Emily M. DeArdo

writer

Some of my favorite Christmas books for grown-ups

booksEmily DeArdo2 Comments

Around this time of year there are lots of lists of good Christmas books--for kids. But I don't really see good lists of Christmas books for adults! And there are some great ones. So I thought I'd give you my list. 

The criteria for it being a "Christmas book" is sort of self-explanatory--the action revolves around Christmas, or Christmas is involved in the book, somehow. This is not all-encompassing, it's just some of my favorites. And yes, there are some "kids" books in here. 

  • The Christmas Box, by Richard Paul Evans (and its sequels, Timepiece and The Letter): Isn't the Title sort of self-explanatory? Well, OK. But I read this when I was in seventh grade (I got it from the book order!) and it's just an amazing little book. Many of Evans' novels revolve around Christmas, so once you've read this, there are many more in his oeuvre to read. 
     
  • Little Women, Louisa May Alcott: "Christmas wouldn't be Christmas without any presents." The book starts at Christmas, and the holiday comes in and out through the narrative, usually with large-ish plot points--Mr. March's return from the war, Beth getting the piano, etc.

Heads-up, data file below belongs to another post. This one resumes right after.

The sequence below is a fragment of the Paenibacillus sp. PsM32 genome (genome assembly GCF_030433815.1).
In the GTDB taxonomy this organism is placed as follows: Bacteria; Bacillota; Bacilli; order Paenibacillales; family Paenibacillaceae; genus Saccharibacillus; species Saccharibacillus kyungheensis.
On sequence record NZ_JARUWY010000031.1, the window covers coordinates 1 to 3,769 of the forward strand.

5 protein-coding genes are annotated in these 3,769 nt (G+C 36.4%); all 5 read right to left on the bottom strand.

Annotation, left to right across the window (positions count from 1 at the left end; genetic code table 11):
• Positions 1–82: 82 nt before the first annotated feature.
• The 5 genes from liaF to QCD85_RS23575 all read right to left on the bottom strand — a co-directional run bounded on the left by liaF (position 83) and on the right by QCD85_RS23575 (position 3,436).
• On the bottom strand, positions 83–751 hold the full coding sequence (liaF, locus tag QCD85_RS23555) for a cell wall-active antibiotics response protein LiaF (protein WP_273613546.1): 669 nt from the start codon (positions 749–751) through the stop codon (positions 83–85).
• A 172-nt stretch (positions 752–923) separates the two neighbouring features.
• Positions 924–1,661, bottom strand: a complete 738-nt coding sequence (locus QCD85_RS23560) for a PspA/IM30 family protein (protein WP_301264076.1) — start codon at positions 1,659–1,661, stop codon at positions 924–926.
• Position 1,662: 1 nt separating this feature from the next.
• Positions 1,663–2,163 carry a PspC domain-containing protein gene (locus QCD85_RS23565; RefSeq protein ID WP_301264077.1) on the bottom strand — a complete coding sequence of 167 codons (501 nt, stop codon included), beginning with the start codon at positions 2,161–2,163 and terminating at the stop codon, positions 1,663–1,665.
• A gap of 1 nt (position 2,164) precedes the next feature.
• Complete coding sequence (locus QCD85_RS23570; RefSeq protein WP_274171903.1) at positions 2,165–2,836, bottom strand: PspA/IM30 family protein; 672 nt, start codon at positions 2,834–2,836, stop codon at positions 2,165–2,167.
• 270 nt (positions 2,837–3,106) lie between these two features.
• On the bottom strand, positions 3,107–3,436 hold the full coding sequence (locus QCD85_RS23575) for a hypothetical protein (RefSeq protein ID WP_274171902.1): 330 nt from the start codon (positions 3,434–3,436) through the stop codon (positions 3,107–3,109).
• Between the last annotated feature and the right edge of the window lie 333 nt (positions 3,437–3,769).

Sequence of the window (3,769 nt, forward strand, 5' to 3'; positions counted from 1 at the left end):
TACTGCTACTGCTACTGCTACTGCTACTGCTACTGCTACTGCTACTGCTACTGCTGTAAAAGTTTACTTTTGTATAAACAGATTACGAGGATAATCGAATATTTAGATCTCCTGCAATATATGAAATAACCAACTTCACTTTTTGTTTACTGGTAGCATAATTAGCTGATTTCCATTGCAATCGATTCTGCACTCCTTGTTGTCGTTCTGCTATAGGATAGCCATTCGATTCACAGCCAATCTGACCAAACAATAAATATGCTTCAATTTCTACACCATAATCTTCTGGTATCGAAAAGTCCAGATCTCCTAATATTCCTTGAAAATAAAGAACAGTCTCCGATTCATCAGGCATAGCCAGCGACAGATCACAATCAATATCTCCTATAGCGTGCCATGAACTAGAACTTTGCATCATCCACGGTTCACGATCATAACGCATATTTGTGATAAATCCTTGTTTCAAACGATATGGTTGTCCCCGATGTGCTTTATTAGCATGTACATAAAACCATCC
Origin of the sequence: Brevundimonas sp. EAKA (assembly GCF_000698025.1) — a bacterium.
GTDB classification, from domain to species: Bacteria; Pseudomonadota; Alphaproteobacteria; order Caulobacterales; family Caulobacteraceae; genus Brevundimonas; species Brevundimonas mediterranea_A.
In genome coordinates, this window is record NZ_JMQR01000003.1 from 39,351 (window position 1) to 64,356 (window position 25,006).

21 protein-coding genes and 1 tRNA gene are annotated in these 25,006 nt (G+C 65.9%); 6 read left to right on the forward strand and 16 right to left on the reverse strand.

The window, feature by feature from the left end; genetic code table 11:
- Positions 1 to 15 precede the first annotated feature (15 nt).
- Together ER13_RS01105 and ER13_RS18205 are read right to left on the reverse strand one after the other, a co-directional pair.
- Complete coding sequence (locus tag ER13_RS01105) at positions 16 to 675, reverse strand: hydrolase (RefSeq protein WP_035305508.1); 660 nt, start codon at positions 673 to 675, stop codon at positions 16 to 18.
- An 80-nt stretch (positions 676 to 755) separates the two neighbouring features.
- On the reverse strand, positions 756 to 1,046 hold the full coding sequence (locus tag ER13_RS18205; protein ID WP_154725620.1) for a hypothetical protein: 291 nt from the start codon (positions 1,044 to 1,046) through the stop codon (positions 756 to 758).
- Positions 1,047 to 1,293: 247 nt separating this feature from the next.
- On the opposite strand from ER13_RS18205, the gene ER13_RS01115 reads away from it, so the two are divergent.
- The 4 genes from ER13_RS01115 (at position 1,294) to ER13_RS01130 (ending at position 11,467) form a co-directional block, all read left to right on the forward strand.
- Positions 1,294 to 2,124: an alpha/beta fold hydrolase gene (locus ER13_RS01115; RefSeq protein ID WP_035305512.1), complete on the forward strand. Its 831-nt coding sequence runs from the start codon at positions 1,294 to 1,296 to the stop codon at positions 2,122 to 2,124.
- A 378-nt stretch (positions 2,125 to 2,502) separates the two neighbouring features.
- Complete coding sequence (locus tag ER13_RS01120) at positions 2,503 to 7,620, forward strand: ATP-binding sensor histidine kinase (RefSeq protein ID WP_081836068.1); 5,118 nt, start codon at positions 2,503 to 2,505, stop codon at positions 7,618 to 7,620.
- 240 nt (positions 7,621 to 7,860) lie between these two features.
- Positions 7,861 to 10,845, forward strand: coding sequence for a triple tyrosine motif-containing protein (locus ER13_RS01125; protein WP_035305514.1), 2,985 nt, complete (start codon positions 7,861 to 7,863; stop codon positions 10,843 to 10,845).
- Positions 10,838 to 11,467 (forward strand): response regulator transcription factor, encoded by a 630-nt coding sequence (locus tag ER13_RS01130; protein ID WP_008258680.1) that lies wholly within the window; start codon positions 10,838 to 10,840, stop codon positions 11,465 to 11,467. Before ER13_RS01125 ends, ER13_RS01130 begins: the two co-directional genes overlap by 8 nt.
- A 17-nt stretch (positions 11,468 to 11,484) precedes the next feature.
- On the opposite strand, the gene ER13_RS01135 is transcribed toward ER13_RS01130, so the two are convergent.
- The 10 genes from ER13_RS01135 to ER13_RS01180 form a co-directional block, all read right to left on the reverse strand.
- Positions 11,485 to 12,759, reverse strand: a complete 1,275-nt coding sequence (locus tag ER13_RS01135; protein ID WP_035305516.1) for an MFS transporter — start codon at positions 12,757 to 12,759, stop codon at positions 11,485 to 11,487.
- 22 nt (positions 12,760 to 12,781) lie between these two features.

• The Handmaid and the Carpenter, by Elizabeth Berg: A re-telling of Mary and Joseph's story. Is it Biblically accurate? Well, probably not. But it's good anyway. 
     
  • The 24 Days Before Christmas, by Madeline L'Engle: This is part of the Austin family series. It's a short, beautifully illustrated book that talks about Vicky and her family on the eve of her brother Rob's Christmas birth. It's cute, for kids and adults for who are L'Engle fans. 
     
  • A Christmas Carol, Charles Dickens: Obviously. But if you've never read it, do. There's a lot more to it than figures into most movie adaptations. (I have this version, which I adore.) 
     
  • The Chronicles of Narnia: The Lion, the Witch, and the Wardrobe, by C.S. Lewis: Probably the best known Narnia book, Christmas plays a huge role in the novel--the arrival of Father Christmas means that "Aslan is on the move" and breaks the White Witch's cycle of "always winter, never Christmas." The movie is great, too.